Smoke Jumpers are an elite element of the U.S. Forest Service. They are the men and women trained to jump out of airplanes and into the heart of a forest fire. As a fire rages across rugged terrain inaccessible to conventional equipment, Smoke Jumpers act to stall the fire’s advance. Often they will use techniques that literally “fight fire with fire.” Controlled burns are executed in an inferno’s path to consume the fuel a forest fire needs to continue its destructive journey, creating breaks that temper a fire’s intensity and allow crews to focus their efforts on attacking by more conventional means.
The Forestry Service established the Smoke Jumper corps in the 1930s because they knew that fires are inevitable, and that dealing with a fire on a large scale over mountainous and remote terrain was beyond the ability of traditional firefighting methods. Advancements in the relatively new field of powered aircraft and innovations such as sky-diving allowed for the implementation of a novel approach to forest management in the face of inevitable crises.
And yes, there is a lesson in that history for today’s enterprise.
The current cybersecurity strategy is to deploy more and more products to deal with attacks. It’s an inadequate defense for addressing the challenges of fighting attacks on a global scale or dealing with innovative means of attacking the enterprise. We now have more security products than we know what to do with, generating more alerts and noise, to be managed by security experts we don’t have, and can’t find.
And yet the breaches keep occurring…
New approaches are needed to complement the old ways and replace obsolete ways. We need to be more adaptive and proactive to smoke-out which defenses are working, just like smoke jumpers. We need to fight attacks by gaining the attacker’s perspective.
Most security organizations today are missing this “offensive” perspective. We need to take a hacker’s eye view of our current security controls to make sure they are deployed and calibrated to stand up to attacks. Just like smoke jumpers, we should visualize the attack kill chain whether it’s via red teams or with the right technologies like breach and attack simulations. This then allows us to back-burn and get between the adversary and their goals. More importantly, we need to do this continuously to reduce exposure time. Changes in users, applications and threats can impact security just like with fires and changes in the weather. In fact, in some cases, gaining the attacker’s perspective might result in a reduction in the number of security controls because the ones being deployed are the right controls operating with the right ROI.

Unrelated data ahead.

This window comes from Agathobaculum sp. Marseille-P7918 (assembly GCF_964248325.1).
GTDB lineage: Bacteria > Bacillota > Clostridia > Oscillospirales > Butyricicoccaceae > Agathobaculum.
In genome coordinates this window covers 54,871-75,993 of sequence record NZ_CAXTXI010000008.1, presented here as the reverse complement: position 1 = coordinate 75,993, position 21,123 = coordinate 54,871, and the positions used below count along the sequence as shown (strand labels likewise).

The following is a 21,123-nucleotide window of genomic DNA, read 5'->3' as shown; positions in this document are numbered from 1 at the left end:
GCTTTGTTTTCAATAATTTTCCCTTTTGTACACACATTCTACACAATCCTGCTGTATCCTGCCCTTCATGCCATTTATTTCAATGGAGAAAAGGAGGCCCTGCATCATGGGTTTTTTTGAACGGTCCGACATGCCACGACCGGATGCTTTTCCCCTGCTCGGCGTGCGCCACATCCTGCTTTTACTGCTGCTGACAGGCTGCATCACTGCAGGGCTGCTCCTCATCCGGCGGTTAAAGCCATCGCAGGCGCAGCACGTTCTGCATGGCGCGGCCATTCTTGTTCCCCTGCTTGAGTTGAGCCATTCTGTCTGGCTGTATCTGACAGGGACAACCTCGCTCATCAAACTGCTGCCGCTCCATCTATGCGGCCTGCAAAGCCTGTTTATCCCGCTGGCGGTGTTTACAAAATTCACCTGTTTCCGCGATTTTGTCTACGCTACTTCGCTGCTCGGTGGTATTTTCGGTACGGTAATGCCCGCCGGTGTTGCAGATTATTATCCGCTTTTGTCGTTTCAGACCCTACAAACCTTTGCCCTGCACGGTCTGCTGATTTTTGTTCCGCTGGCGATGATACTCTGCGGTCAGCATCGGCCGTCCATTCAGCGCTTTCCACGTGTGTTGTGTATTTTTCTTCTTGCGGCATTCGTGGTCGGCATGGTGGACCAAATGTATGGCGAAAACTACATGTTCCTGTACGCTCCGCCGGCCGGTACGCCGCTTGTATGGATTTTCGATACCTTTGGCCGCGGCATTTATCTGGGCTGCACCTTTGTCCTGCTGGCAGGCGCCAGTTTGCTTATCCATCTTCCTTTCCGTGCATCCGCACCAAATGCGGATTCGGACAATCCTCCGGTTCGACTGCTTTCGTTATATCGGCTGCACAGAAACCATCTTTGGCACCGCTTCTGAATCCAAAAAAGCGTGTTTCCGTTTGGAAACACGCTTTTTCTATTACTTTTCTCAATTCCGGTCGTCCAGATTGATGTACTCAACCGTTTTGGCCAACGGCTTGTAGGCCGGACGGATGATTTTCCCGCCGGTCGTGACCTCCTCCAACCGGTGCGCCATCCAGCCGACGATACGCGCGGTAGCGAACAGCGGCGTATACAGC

This approach has great applicability for enterprises that are working toward the May 2018 compliance deadline for the General Data Protection Regulation (GDPR). You see, the stakes are high and the price of failure steep—as much as four percent of an organization’s global revenue per incident. Under the old Data Protection rules, security teams were already required to have “appropriate technical and organizational measures” to protect personal data. However, under the GDPR, they must now demonstrate that measures are continuously reviewed and updated. In fact, the GDPR uses terminologies such as “appropriate” and “state of the art” to convey the requirement for continuous risk assessment.
If your focus is on meeting the letter of the law with a façade of response plans, legal agreements and investments in technologies designed to detect and prevent attacks, but you aren’t also testing your assumptions and putting into place “continuous validation,” you’re likely to fail.
You need a continuous view into the state of security controls implemented for GDPR. Don’t just assume your firewalls, IPS, secure web gateway and email security gateway are working as expected to secure personal data. Simulating a breach through building your own automated scripts or using a breach simulation platform is crucial in order to validate whether these simulated attacks can get past security controls to the personal data that is being stored. These innovative approaches may be crucial to winning your next fight and extinguishing the next fire. Just as forest managers can monitor conditions on the ground to assess risk and take prescriptive action to mitigate risk, today’s CISO must do the same.
Complementing defensive security controls with a continuous, offensive approach may stop your enterprise from getting burned by a GDPR audit resulting fine or a potential breach.